Asia naphtha to stagger on weakening downstream demand and margins, volatile crude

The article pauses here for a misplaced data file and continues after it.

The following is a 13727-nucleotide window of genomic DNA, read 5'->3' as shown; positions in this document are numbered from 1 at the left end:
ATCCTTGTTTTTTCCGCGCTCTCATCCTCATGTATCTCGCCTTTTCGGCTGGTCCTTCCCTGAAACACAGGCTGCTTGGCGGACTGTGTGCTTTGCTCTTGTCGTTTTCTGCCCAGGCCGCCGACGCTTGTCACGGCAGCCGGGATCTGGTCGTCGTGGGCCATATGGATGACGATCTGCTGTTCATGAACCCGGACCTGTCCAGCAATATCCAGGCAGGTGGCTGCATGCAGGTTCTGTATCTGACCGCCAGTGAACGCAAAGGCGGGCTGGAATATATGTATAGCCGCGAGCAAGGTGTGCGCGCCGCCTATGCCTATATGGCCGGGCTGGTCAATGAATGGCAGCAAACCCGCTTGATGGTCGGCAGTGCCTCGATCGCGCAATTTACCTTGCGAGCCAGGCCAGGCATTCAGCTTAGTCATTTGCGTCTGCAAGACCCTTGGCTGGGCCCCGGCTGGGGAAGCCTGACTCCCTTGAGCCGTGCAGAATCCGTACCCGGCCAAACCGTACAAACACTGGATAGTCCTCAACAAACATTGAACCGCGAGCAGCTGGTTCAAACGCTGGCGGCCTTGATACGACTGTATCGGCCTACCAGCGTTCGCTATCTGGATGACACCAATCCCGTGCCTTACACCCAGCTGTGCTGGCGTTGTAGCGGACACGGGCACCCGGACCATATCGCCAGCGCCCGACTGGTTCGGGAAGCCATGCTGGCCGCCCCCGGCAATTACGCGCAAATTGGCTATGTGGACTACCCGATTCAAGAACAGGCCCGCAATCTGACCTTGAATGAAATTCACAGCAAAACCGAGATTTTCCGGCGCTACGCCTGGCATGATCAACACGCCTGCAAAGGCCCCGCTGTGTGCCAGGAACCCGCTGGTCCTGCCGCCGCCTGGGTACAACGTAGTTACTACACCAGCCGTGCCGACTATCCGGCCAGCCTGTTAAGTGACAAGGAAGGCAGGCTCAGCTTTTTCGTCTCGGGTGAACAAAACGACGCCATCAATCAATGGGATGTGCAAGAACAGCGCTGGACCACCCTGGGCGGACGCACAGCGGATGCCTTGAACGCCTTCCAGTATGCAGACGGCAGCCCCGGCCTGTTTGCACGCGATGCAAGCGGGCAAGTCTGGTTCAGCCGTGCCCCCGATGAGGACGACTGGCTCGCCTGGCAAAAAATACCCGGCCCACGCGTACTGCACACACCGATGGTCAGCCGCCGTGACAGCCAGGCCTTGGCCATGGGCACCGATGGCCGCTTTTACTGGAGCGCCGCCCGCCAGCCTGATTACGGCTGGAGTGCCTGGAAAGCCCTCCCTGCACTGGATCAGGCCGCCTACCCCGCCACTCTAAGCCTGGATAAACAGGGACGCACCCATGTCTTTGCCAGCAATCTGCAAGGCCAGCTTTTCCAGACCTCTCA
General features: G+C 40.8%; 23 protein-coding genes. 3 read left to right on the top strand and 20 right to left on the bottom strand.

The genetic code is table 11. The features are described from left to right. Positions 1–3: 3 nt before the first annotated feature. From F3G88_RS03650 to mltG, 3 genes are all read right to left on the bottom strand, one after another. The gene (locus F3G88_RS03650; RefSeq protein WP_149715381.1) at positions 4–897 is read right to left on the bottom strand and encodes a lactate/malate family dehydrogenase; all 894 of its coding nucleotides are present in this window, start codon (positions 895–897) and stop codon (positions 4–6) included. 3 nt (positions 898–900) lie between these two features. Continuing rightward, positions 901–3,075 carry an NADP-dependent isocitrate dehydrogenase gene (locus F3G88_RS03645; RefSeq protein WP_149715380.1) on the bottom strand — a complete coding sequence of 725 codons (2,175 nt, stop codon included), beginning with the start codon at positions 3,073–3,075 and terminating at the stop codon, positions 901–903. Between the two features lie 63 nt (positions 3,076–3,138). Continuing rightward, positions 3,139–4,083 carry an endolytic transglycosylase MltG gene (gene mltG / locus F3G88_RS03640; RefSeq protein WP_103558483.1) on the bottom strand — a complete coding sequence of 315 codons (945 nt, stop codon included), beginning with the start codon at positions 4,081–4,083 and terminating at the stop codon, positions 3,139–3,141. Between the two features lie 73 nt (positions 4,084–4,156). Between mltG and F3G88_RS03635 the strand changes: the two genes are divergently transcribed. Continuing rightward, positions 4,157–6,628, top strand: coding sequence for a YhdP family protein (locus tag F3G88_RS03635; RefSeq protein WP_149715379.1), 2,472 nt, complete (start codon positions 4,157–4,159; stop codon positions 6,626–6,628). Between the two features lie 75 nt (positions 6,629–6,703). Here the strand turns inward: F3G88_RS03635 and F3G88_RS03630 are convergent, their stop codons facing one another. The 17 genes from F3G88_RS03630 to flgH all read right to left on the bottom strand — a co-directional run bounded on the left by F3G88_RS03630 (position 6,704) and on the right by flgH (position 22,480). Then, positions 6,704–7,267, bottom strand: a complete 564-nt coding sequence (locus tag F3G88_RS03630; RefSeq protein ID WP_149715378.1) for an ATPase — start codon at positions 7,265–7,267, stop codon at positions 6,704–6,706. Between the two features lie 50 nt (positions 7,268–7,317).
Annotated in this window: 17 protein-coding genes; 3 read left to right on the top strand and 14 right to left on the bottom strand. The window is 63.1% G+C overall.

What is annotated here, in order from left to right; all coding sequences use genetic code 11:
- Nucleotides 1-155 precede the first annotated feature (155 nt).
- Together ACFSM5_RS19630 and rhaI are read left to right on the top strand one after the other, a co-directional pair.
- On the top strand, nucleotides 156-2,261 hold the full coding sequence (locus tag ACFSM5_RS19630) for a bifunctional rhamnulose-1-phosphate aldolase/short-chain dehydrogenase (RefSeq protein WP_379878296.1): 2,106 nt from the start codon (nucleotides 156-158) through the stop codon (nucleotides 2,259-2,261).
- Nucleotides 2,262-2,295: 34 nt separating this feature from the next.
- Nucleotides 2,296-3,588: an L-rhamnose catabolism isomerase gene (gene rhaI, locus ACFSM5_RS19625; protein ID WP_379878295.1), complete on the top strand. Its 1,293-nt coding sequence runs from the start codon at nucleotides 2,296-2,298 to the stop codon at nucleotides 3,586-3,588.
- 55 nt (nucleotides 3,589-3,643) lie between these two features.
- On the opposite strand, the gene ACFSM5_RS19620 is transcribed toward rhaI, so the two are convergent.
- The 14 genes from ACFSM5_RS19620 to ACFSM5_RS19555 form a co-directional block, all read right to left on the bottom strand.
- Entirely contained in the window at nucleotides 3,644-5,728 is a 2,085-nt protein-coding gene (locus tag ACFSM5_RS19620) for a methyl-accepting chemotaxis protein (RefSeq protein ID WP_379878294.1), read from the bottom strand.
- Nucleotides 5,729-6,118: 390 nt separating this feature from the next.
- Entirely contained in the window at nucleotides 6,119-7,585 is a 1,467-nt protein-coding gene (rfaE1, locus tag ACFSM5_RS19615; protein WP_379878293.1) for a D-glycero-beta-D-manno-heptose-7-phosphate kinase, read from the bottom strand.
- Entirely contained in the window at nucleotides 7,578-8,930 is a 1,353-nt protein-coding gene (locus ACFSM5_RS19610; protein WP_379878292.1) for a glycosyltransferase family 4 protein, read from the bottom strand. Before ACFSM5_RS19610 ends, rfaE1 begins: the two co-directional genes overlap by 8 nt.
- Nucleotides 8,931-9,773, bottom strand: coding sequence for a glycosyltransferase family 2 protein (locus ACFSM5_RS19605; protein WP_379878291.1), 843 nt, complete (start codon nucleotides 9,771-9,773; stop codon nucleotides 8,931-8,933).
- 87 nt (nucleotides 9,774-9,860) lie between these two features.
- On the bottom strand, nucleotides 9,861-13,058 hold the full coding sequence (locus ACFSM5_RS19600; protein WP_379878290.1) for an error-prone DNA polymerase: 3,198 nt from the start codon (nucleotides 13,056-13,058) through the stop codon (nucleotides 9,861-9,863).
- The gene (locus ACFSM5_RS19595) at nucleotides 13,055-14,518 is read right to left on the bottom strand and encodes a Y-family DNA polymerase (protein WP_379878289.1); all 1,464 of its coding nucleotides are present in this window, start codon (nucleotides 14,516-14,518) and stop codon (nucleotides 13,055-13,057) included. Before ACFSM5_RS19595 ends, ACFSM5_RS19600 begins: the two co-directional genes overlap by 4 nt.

Asia’s naphtha prices are likely to weaken on receding demand for key downstream petrochemicals, falling margins on products and continued volatility in crude values, as per ICIS. Mid week, naphtha prices in Asia closed at US$860-861/ton (€645-646/ton) CFR Japan - the weakest level since 27 June. At this point, naphtha crack spread vs November Brent crude futures narrowed to a two-month low of US$97.60/ton. The next day, naphtha prices inched up to US$866.50-869.50/ton CFR Japan on the back of overnight gains in global crude futures following the release of US government data confirming an unexpectedly large fall in domestic crude stocks. In Asian trade on Thursday, NYMEX crude and Brent crude softened but continued to trade above US$79/bbl and US$102/bbl levels, respectively. More naphtha cargoes are now available in the market and the premiums are narrowing, as a result margins are worsening and some petrochemical makers are already reducing run rates. Integrated LDPE margins fell by US$56/ton week on week to US$448/ton on 30 September, and HDPE margins lost US$67/ton to US$298/ton in the same period. Butadiene prices have dropped by 20.8% from four weeks ago, and demand from the downstream styrene butadiene rubber (SBR), butadiene rubber (BR) and acrylonitrile-butadiene-styrene (ABS) segments further dampened buying appetite. Spot prices of styrene monomer (SM) closed below US$1300/ton FOB Korea on Wednesday due to persistently weak demand in the region vs US$1350/ton FOB Korea on 30 September. This ca be attributed to weakness in overall market as the fourth quarter is a traditionally slow season for SM and downstream styrenics market. With the uncertain economic outlook in the US and ongoing sovereign debt crisis in the eurozone, demand for China-made products is expected to stay weak. Consequently, consumption of styrenic resins and SM has weakened this year. With ongoing outage and maintenance at several plants in Asia, SM supply is still ample as demand is poor. Prices are expected to ease further in the weeks ahead.
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